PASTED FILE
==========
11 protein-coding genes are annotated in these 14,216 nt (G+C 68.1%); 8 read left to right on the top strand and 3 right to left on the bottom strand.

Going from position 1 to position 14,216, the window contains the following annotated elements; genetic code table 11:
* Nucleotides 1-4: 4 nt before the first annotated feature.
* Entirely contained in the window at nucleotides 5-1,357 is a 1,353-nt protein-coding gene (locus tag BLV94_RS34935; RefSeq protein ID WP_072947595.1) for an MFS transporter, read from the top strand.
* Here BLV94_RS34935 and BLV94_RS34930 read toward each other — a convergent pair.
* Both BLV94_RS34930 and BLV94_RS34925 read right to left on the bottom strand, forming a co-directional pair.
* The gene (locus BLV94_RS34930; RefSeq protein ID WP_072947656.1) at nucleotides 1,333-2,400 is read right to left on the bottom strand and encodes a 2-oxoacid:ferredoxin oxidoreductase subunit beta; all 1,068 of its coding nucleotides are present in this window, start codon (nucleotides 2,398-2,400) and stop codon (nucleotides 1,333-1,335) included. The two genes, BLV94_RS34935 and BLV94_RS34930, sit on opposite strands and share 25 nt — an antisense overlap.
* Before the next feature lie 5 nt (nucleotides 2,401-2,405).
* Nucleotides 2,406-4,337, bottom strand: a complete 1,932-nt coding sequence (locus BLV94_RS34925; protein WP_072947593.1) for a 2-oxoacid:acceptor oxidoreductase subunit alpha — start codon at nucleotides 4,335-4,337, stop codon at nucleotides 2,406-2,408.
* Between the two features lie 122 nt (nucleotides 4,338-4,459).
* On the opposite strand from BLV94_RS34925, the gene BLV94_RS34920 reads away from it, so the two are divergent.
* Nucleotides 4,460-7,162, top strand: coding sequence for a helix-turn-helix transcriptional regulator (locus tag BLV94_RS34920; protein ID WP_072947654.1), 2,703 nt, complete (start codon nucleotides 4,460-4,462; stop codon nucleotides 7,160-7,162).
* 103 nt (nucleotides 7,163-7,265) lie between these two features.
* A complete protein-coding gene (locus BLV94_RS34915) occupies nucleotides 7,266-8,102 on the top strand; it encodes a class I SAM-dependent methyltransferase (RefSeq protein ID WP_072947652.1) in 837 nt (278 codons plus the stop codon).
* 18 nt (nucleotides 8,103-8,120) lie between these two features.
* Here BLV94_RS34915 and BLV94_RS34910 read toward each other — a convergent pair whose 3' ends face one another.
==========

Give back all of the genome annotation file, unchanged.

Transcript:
11 protein-coding genes are annotated in these 14,216 nt (G+C 68.1%); 8 read left to right on the top strand and 3 right to left on the bottom strand.

Going from position 1 to position 14,216, the window contains the following annotated elements; genetic code table 11:
* Nucleotides 1-4: 4 nt before the first annotated feature.
* Entirely contained in the window at nucleotides 5-1,357 is a 1,353-nt protein-coding gene (locus tag BLV94_RS34935; RefSeq protein ID WP_072947595.1) for an MFS transporter, read from the top strand.
* Here BLV94_RS34935 and BLV94_RS34930 read toward each other — a convergent pair.
* Both BLV94_RS34930 and BLV94_RS34925 read right to left on the bottom strand, forming a co-directional pair.
* The gene (locus BLV94_RS34930; RefSeq protein ID WP_072947656.1) at nucleotides 1,333-2,400 is read right to left on the bottom strand and encodes a 2-oxoacid:ferredoxin oxidoreductase subunit beta; all 1,068 of its coding nucleotides are present in this window, start codon (nucleotides 2,398-2,400) and stop codon (nucleotides 1,333-1,335) included. The two genes, BLV94_RS34935 and BLV94_RS34930, sit on opposite strands and share 25 nt — an antisense overlap.
* Before the next feature lie 5 nt (nucleotides 2,401-2,405).
* Nucleotides 2,406-4,337, bottom strand: a complete 1,932-nt coding sequence (locus BLV94_RS34925; protein WP_072947593.1) for a 2-oxoacid:acceptor oxidoreductase subunit alpha — start codon at nucleotides 4,335-4,337, stop codon at nucleotides 2,406-2,408.
* Between the two features lie 122 nt (nucleotides 4,338-4,459).
* On the opposite strand from BLV94_RS34925, the gene BLV94_RS34920 reads away from it, so the two are divergent.
* Nucleotides 4,460-7,162, top strand: coding sequence for a helix-turn-helix transcriptional regulator (locus tag BLV94_RS34920; protein ID WP_072947654.1), 2,703 nt, complete (start codon nucleotides 4,460-4,462; stop codon nucleotides 7,160-7,162).
* 103 nt (nucleotides 7,163-7,265) lie between these two features.
* A complete protein-coding gene (locus BLV94_RS34915) occupies nucleotides 7,266-8,102 on the top strand; it encodes a class I SAM-dependent methyltransferase (RefSeq protein ID WP_072947652.1) in 837 nt (278 codons plus the stop codon).
* 18 nt (nucleotides 8,103-8,120) lie between these two features.
* Here BLV94_RS34915 and BLV94_RS34910 read toward each other — a convergent pair whose 3' ends face one another.